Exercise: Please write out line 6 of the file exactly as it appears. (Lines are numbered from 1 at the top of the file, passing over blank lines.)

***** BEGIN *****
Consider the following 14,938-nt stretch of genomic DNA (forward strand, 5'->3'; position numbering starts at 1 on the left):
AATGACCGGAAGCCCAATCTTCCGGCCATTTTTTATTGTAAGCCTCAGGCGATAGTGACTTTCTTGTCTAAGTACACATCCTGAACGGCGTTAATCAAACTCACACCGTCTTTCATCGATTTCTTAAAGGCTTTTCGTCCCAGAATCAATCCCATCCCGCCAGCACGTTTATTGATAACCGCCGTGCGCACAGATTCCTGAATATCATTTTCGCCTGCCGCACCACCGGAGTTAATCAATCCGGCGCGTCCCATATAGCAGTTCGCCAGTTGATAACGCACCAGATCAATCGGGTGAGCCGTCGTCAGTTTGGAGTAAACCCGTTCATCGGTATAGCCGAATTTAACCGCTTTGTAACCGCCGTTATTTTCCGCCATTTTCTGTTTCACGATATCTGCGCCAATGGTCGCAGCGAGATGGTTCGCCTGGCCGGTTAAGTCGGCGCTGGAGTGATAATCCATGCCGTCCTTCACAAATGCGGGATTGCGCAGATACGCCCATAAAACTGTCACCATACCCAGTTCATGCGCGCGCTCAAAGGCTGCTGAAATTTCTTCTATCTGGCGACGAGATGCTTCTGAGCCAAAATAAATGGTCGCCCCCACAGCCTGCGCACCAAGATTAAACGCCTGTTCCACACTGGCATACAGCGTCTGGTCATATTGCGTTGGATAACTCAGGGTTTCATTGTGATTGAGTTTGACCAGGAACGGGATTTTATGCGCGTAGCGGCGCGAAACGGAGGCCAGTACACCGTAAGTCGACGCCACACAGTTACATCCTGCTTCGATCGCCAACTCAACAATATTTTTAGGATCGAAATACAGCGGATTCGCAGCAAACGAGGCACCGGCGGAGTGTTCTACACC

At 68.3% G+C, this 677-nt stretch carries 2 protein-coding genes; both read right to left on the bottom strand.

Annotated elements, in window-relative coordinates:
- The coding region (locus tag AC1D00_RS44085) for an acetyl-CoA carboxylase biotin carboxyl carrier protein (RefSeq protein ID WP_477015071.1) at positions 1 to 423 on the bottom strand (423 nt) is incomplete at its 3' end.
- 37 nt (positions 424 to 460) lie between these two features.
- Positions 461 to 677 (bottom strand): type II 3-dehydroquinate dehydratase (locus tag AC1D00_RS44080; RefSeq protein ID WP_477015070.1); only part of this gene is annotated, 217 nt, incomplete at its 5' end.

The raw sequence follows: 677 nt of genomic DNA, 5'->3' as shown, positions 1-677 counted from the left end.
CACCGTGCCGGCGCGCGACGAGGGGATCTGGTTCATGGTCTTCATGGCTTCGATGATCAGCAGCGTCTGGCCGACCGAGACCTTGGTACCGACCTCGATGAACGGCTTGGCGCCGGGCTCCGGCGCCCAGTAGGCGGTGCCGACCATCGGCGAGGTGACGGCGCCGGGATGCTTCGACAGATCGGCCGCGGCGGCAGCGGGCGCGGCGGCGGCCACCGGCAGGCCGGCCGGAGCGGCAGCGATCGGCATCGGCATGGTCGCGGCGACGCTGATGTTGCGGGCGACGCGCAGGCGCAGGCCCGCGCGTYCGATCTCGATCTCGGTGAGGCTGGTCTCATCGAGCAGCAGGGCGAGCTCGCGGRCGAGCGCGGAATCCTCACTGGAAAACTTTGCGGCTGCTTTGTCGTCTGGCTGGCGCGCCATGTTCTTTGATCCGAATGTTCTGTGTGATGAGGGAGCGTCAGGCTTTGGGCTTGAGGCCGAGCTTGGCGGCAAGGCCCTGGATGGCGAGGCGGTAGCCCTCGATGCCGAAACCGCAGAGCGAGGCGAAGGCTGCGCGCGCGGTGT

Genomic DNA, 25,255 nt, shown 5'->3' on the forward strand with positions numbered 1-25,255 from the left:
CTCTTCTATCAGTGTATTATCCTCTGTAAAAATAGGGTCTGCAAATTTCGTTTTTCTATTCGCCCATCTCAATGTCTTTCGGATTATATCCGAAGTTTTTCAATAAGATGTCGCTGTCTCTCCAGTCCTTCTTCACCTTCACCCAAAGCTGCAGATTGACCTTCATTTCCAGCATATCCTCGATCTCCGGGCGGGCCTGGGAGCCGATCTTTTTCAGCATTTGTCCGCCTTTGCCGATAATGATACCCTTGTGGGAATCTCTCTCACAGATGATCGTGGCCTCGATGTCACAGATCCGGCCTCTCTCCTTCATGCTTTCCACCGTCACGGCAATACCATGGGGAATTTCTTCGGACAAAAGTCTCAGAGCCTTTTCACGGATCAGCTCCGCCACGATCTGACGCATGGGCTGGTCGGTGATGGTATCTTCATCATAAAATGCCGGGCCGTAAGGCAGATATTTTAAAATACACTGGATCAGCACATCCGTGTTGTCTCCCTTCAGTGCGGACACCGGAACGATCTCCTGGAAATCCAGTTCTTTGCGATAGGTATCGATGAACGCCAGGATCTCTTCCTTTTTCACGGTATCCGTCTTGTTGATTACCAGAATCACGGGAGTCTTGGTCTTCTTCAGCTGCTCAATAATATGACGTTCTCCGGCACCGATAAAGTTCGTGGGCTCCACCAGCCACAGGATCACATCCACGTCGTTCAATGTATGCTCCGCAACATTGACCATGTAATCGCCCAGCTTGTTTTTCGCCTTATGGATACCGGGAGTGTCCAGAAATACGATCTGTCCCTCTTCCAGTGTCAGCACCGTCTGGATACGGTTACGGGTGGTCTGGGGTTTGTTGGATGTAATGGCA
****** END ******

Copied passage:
- 37 nt (positions 424 to 460) lie between these two features.